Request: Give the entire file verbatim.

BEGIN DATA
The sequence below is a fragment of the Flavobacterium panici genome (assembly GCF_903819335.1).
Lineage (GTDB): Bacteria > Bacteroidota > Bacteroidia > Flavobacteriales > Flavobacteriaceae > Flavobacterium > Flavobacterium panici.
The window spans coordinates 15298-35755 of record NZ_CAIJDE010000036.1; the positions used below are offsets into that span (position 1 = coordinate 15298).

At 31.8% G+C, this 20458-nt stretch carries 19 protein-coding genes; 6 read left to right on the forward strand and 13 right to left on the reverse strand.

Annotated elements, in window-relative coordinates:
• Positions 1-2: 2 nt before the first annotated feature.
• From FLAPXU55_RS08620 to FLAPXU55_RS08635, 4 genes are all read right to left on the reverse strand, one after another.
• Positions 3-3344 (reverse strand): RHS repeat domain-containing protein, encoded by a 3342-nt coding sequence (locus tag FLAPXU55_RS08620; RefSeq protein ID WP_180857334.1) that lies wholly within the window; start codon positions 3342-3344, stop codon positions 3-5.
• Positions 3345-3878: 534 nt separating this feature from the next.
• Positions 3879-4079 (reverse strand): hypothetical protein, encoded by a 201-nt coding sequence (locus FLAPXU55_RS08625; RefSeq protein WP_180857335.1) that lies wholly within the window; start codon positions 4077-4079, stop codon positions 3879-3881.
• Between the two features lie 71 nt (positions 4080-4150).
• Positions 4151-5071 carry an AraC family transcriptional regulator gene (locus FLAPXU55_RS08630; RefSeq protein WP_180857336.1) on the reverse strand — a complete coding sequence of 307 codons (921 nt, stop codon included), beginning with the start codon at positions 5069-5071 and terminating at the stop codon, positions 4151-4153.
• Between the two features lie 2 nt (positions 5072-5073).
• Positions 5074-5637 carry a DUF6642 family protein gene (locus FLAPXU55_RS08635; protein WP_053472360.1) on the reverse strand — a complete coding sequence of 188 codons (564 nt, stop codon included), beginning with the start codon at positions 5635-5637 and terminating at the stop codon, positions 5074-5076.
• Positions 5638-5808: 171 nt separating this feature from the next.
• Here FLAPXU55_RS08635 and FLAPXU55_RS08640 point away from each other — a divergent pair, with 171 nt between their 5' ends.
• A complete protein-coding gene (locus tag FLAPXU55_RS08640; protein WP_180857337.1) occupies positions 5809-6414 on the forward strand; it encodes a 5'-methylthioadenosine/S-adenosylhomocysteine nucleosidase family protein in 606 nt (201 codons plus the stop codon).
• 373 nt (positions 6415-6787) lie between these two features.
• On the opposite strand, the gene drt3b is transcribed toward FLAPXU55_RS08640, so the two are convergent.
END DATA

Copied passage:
The sequence below is a fragment of the Flavobacterium panici genome (assembly GCF_903819335.1).
Lineage (GTDB): Bacteria > Bacteroidota > Bacteroidia > Flavobacteriales > Flavobacteriaceae > Flavobacterium > Flavobacterium panici.
The window spans coordinates 15298-35755 of record NZ_CAIJDE010000036.1; the positions used below are offsets into that span (position 1 = coordinate 15298).

At 31.8% G+C, this 20458-nt stretch carries 19 protein-coding genes; 6 read left to right on the forward strand and 13 right to left on the reverse strand.

Annotated elements, in window-relative coordinates:
• Positions 1-2: 2 nt before the first annotated feature.
• From FLAPXU55_RS08620 to FLAPXU55_RS08635, 4 genes are all read right to left on the reverse strand, one after another.
• Positions 3-3344 (reverse strand): RHS repeat domain-containing protein, encoded by a 3342-nt coding sequence (locus tag FLAPXU55_RS08620; RefSeq protein ID WP_180857334.1) that lies wholly within the window; start codon positions 3342-3344, stop codon positions 3-5.
• Positions 3345-3878: 534 nt separating this feature from the next.
• Positions 3879-4079 (reverse strand): hypothetical protein, encoded by a 201-nt coding sequence (locus FLAPXU55_RS08625; RefSeq protein WP_180857335.1) that lies wholly within the window; start codon positions 4077-4079, stop codon positions 3879-3881.
• Between the two features lie 71 nt (positions 4080-4150).
• Positions 4151-5071 carry an AraC family transcriptional regulator gene (locus FLAPXU55_RS08630; RefSeq protein WP_180857336.1) on the reverse strand — a complete coding sequence of 307 codons (921 nt, stop codon included), beginning with the start codon at positions 5069-5071 and terminating at the stop codon, positions 4151-4153.
• Between the two features lie 2 nt (positions 5072-5073).
• Positions 5074-5637 carry a DUF6642 family protein gene (locus FLAPXU55_RS08635; protein WP_053472360.1) on the reverse strand — a complete coding sequence of 188 codons (564 nt, stop codon included), beginning with the start codon at positions 5635-5637 and terminating at the stop codon, positions 5074-5076.
• Positions 5638-5808: 171 nt separating this feature from the next.
• Here FLAPXU55_RS08635 and FLAPXU55_RS08640 point away from each other — a divergent pair, with 171 nt between their 5' ends.
• A complete protein-coding gene (locus tag FLAPXU55_RS08640; protein WP_180857337.1) occupies positions 5809-6414 on the forward strand; it encodes a 5'-methylthioadenosine/S-adenosylhomocysteine nucleosidase family protein in 606 nt (201 codons plus the stop codon).
• 373 nt (positions 6415-6787) lie between these two features.
• On the opposite strand, the gene drt3b is transcribed toward FLAPXU55_RS08640, so the two are convergent.